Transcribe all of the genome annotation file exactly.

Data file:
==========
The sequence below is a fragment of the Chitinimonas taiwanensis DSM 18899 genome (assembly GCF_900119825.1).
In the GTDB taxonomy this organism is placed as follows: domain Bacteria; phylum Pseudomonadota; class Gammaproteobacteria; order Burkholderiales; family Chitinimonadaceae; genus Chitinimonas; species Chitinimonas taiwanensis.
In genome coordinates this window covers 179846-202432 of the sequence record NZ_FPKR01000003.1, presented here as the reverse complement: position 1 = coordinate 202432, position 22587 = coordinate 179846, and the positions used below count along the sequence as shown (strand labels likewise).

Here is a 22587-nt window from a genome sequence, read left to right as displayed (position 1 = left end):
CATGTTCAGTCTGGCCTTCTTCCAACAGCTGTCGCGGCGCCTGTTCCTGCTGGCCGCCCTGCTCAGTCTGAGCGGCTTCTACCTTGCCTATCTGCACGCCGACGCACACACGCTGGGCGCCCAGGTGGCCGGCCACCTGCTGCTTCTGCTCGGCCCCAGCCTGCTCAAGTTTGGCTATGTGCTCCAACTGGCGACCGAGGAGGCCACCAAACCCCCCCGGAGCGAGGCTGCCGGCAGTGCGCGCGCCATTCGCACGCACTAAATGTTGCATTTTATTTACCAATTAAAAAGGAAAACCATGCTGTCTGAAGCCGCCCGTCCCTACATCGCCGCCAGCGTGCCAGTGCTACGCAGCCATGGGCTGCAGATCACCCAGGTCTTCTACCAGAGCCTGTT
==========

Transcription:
The sequence below is a fragment of the Chitinimonas taiwanensis DSM 18899 genome (assembly GCF_900119825.1).
In the GTDB taxonomy this organism is placed as follows: domain Bacteria; phylum Pseudomonadota; class Gammaproteobacteria; order Burkholderiales; family Chitinimonadaceae; genus Chitinimonas; species Chitinimonas taiwanensis.
In genome coordinates this window covers 179846-202432 of the sequence record NZ_FPKR01000003.1, presented here as the reverse complement: position 1 = coordinate 202432, position 22587 = coordinate 179846, and the positions used below count along the sequence as shown (strand labels likewise).

Here is a 22587-nt window from a genome sequence, read left to right as displayed (position 1 = left end):
CATGTTCAGTCTGGCCTTCTTCCAACAGCTGTCGCGGCGCCTGTTCCTGCTGGCCGCCCTGCTCAGTCTGAGCGGCTTCTACCTTGCCTATCTGCACGCCGACGCACACACGCTGGGCGCCCAGGTGGCCGGCCACCTGCTGCTTCTGCTCGGCCCCAGCCTGCTCAAGTTTGGCTATGTGCTCCAACTGGCGACCGAGGAGGCCACCAAACCCCCCCGGAGCGAGGCTGCCGGCAGTGCGCGCGCCATTCGCACGCACTAAATGTTGCATTTTATTTACCAATTAAAAAGGAAAACCATGCTGTCTGAAGCCGCCCGTCCCTACATCGCCGCCAGCGTGCCAGTGCTACGCAGCCATGGGCTGCAGATCACCCAGGTCTTCTACCAGAGCCTGTT